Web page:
Equity markets got off to a disappointing start this week after Japanese trade data showed a sharp decline in both imports and exports in April. The decline in exports was particularly disappointing raising concerns about weak global demand and the recent appreciation of the yen.

Coming as it did with a slide in oil prices as Iran vowed to keep increasing output, along with a slightly firmer US dollar, and we got a recipe in mild risk aversion, with the Japanese yen gaining ground after US Treasury Secretary Jack Lew insisted that countries should refrain from measures designed to drive their currencies lower, in what was seen as a warning to the Bank of Japan about implementing further measures to weaken the yen.

His insistence that the recent bout of yen strength hadn’t been disorderly, was in contrast to his Japanese counterpart Taro Aso’s insistence that it had been. This difference of views could well hinder the Bank of Japan’s reaction function in the coming days and in the process help push the yen even higher, though if recent commentary by some Federal Reserve officials is any guide any US dollar downside might well be limited.

The recent commentary of the last few days, got ratcheted up yesterday by John Williams the San Francisco Fed chief and James Bullard the St, Louis Fed chief as both talked up the prospects of multiple rate hikes by the end of 2017. The jawboning does appear to be having an effect as the odds of a June rate rise rose to 32% while the odds of a move in July moved up to over 50%.

While the prospect of rate rise in June has increased and US policymakers insist that any move is data dependent the sentiment is hard to chime with what is happening in the manufacturing sector, after the latest Markit manufacturing output number for May posted its first contraction since October 2009.

Back in Europe yesterday we saw a modest recovery in the latest German and French manufacturing and services PMI’s for May, with services in particular standing out, however this hasn’t been enough to entice investors back into European equity markets, which have continued to struggle to gain traction since peaking in mid-April.

Outflows from equity markets this year are estimated to be in the region of $90bn with European bond and equity markets under particular pressure due to negative interest rates and a low growth outlook. This pessimism, along with the lack of any real prospect of a significant pick up has seen an estimated outflow of $22.6bn from ETF’s that track European equity markets since March.

Today’s final German Q1 GDP data is expected to confirm the economy expanded by 0.7% driven largely by domestic consumption. The latest ZEW survey for May is expected to show an improvement in economic sentiment from 11.2 to 12.1.

The UK economy is set to be in focus today, in the wake of yesterday’s hyperbole laden post Brexit outlook for the UK which was delivered by the Treasury and rammed home utterly without nuance by the Prime Minister and the Chancellor of the Exchequer.

The Chancellor went on to warn against the prospect of a DIY recession in the event of a Brexit, sadly his hyperbole could well have the same effect even if we vote to stay in given the trajectory of some of the most recent economic data.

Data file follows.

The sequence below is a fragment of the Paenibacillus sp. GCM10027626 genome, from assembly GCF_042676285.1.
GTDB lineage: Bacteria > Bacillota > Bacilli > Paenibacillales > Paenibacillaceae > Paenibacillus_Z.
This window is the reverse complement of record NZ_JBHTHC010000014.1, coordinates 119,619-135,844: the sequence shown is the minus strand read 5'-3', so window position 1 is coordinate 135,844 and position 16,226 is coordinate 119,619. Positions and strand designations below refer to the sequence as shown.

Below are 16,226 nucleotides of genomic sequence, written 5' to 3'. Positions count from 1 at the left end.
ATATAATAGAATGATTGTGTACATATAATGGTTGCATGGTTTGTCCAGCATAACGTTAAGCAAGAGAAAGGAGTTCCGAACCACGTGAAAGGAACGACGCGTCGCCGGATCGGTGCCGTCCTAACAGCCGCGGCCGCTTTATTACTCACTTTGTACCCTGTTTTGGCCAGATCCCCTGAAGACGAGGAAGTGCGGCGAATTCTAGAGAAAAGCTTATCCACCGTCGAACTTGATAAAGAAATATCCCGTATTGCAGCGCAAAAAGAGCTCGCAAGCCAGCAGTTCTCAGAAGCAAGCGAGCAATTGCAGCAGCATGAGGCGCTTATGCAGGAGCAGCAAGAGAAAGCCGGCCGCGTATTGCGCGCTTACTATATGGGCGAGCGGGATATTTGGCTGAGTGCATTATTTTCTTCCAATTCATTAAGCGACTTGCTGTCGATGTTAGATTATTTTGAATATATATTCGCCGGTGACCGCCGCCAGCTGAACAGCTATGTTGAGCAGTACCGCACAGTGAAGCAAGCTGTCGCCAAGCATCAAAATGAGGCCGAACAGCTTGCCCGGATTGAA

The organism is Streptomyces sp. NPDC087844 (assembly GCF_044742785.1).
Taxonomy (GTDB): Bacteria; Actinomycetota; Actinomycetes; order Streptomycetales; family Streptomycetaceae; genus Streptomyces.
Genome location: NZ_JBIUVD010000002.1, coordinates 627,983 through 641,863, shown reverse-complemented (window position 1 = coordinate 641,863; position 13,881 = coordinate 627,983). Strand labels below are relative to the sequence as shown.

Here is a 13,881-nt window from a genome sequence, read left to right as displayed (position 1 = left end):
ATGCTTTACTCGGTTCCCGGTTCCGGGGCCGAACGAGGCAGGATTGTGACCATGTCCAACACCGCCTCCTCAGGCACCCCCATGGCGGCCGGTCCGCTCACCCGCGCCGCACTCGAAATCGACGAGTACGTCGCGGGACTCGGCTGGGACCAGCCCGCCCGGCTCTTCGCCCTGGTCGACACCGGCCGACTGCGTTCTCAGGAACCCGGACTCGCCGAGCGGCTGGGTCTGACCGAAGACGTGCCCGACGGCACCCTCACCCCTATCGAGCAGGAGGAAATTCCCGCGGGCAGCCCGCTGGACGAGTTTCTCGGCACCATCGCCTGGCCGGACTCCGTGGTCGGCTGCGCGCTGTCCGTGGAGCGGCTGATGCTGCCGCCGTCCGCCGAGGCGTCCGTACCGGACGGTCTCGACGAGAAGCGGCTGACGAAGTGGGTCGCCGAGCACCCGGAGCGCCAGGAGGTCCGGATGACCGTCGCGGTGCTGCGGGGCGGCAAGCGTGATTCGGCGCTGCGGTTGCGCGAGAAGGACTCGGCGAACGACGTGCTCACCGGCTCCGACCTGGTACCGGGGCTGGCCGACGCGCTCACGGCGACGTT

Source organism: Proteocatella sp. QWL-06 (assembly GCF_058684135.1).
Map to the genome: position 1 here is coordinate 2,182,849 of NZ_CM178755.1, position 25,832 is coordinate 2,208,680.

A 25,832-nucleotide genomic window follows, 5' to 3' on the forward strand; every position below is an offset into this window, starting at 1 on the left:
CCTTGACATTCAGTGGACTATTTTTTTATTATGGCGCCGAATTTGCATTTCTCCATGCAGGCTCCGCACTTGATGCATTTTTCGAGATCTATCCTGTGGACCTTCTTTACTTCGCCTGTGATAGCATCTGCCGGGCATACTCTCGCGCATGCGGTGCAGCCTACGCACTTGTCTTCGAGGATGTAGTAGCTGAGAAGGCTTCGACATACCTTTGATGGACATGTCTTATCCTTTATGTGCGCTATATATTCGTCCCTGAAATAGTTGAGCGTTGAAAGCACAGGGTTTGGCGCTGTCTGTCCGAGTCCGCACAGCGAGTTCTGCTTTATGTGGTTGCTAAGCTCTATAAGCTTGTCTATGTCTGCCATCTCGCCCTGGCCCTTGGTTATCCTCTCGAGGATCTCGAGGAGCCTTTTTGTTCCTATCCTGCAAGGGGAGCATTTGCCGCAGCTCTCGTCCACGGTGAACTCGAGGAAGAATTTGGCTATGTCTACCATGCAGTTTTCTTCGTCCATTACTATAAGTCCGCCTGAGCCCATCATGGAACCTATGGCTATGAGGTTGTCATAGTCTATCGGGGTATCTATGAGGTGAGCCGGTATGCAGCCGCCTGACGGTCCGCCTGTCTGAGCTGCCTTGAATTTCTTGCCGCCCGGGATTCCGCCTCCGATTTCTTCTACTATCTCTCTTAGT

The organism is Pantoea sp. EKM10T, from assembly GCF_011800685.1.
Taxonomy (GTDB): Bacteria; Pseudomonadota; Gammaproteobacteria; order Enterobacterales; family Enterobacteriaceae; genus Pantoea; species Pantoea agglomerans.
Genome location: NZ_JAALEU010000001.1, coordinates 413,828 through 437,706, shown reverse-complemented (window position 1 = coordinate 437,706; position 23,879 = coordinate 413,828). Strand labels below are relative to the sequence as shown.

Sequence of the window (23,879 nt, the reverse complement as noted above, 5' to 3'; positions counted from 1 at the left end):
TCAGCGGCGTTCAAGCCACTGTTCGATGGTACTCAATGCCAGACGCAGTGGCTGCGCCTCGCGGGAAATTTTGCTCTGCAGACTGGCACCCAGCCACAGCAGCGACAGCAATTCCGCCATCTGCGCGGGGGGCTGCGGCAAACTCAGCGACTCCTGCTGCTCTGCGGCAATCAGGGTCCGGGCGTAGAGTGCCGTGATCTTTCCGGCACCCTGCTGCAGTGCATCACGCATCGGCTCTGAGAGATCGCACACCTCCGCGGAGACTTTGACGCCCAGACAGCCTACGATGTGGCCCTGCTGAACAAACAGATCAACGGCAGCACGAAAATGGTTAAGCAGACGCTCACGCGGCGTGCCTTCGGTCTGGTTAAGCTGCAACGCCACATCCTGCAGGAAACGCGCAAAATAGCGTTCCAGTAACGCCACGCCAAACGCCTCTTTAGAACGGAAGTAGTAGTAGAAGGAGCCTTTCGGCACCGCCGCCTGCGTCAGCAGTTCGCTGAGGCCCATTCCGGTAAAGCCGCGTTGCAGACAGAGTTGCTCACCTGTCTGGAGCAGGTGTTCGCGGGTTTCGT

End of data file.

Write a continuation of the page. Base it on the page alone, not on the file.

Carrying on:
We will also be getting the latest borrowing numbers for April which is expected to show a number of £5.8bn, though this is likely to be overshadowed somewhat by the latest Bank of England inflation report hearings where the Bank of England governor Mark Carney, along with Ben Broadbent and new MPC member Gertjan Vlieghe will be taking questions from MP’s about the how the bank views its outlook for the UK economy.

MP’s are likely to want to question Mr Vlieghe about his recent remarks that he could envisage a scenario where we might see further rate reductions if the economy continued to slow.

EURUSD – currently struggling to overcome the 1.1250 area which means we remain at risk of a move down towards trend line support at 1.1110 from the December lows, and even the 1.1030 area. We need to see a move back through 1.1250 to stabilise, and point the way to a return to the 1.1400 area.

GBPUSD – after peaking at 1.4660 last week the pound has slipped back, however as long as we stay above the recent lows at 1.4330 the uptrend looks set to remain intact. The potential remains for a move towards 1.5000 in the medium term but we need to push through the main resistance near this month’s high just above 1.4700.

EURGBP – Friday’s rebound has the potential to push up through the 0.7785 level and 100 day MA, which in turn could trigger a move towards the 0.7850 area. While below the 0.7770 area the odds favour a continued move towards the 0.7500 area, on a sustained break below the 0.7680 area.

USDJPY – after failing to push on through the 110.50 level the US dollar has slid back keeping the prospect for a return to the 106.00 level on the cards. A slide below 108.70 opens up the downside once more, while we would need a break above 110.50 to suggest a move back to 113.00.

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